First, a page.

The Mongols were far from being the ragtag horde of savages Jebu and Yukio had imagined. They were better organized and more carefully equipped than many armies of civilized nations. They wore leather helmets, sometimes topped with spikes or other ornaments, and trimmed with felt and fur. Their armour was of fire-dried, black-lacquered rawhide, which, Jebu knew, was as strong as steel. Each rider carried two bows and two quivers of arrows in saddle cases, a curved sabre in a scabbard slung across his back, a lance, an iron mace, and a round leather shield. Each warrior had at least six remounts—compact steppe ponies about the size of samurai horses, much smaller than those of the Chinese. The Mongol ponies had powerful necks, thick legs and dense coats. Their manes and tails hung almost to the ground. They foraged for themselves in huge herds in the hills near Kweilin.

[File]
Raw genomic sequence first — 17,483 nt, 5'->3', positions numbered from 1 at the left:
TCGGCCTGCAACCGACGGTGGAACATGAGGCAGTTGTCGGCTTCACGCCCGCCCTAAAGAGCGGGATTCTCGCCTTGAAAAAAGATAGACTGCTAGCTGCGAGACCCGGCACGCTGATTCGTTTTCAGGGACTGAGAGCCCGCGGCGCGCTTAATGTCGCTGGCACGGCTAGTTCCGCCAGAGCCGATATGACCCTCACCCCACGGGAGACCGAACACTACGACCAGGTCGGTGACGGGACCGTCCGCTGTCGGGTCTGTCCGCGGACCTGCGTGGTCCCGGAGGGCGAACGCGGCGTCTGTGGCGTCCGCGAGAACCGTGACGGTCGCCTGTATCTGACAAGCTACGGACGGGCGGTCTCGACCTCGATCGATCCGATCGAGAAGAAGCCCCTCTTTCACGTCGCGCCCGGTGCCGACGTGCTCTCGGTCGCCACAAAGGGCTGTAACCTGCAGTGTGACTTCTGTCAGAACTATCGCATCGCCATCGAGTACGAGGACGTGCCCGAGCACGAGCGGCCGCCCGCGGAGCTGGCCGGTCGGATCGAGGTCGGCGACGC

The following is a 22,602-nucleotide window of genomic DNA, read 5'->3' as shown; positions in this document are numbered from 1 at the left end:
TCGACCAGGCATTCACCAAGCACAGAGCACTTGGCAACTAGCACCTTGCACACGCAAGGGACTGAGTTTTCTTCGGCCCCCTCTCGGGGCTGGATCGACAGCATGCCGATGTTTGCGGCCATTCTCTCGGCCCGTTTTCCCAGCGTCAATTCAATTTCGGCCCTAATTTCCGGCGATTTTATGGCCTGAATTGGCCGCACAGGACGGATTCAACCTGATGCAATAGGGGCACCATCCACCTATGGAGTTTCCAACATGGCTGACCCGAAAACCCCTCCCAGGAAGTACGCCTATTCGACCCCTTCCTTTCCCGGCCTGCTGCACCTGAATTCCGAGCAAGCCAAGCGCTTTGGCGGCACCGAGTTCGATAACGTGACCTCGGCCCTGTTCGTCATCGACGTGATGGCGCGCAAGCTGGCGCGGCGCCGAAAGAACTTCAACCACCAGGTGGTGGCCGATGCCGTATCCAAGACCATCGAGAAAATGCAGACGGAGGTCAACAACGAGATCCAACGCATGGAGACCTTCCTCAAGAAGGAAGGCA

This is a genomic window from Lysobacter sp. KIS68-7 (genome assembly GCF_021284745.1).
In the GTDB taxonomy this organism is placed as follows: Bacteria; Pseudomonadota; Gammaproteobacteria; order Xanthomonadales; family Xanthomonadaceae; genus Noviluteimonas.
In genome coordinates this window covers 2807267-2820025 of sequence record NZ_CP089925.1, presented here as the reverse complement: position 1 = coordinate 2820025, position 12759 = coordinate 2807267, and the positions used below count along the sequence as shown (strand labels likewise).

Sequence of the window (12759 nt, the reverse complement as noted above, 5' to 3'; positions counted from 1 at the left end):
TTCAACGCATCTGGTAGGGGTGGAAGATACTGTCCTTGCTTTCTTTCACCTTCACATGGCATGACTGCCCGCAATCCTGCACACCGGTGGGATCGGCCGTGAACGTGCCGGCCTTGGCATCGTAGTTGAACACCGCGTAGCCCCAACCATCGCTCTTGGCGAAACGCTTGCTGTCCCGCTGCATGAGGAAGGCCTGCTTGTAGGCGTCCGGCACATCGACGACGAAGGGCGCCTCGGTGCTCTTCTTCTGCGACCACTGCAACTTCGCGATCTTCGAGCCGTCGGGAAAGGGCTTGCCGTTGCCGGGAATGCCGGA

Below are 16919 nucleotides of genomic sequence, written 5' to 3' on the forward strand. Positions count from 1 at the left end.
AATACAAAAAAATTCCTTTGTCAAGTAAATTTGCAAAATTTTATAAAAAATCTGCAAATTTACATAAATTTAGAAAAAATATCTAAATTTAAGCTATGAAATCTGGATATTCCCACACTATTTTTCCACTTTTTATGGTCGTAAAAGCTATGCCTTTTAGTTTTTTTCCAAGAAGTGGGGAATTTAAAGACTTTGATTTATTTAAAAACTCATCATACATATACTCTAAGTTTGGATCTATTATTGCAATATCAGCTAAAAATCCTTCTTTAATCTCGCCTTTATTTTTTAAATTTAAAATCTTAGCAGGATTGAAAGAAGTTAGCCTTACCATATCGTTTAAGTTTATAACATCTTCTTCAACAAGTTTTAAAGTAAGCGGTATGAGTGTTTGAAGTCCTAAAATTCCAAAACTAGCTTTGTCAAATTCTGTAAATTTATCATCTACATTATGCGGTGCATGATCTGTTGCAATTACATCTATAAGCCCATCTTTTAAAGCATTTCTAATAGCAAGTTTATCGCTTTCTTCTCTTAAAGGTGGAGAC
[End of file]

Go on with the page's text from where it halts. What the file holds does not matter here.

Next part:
Life in the city of felt domes seemed quiet and orderly, amazingly so, considering that these were supposedly barbarians whose only interests in life were conquest, killing, looting and rape. Jebu remembered what the Zen monk Eisen had said about the strict laws of the Mongols.

The head of Sakamato Michihiko remained on a pole at the spot where he had fallen, a trophy to be pecked at by birds, gradually changing from the head of a comrade to an anonymous skull. And close to the two lakes was an even more wretched sight. A huge corral had been built. Thousands of tattered, woebegone Chinese were penned within it, mostly men but with many women and even some children among them. They sat or lay on the ground without shelter from the hot sun and the frequent summer rains; the more energetic paced like caged animals. They were fed once a day. Every day parties of these prisoners, each herded by a single mounted warrior, would trudge out to the hills and return pulling cartloads of brush which they laid in a huge pile beside their stockade.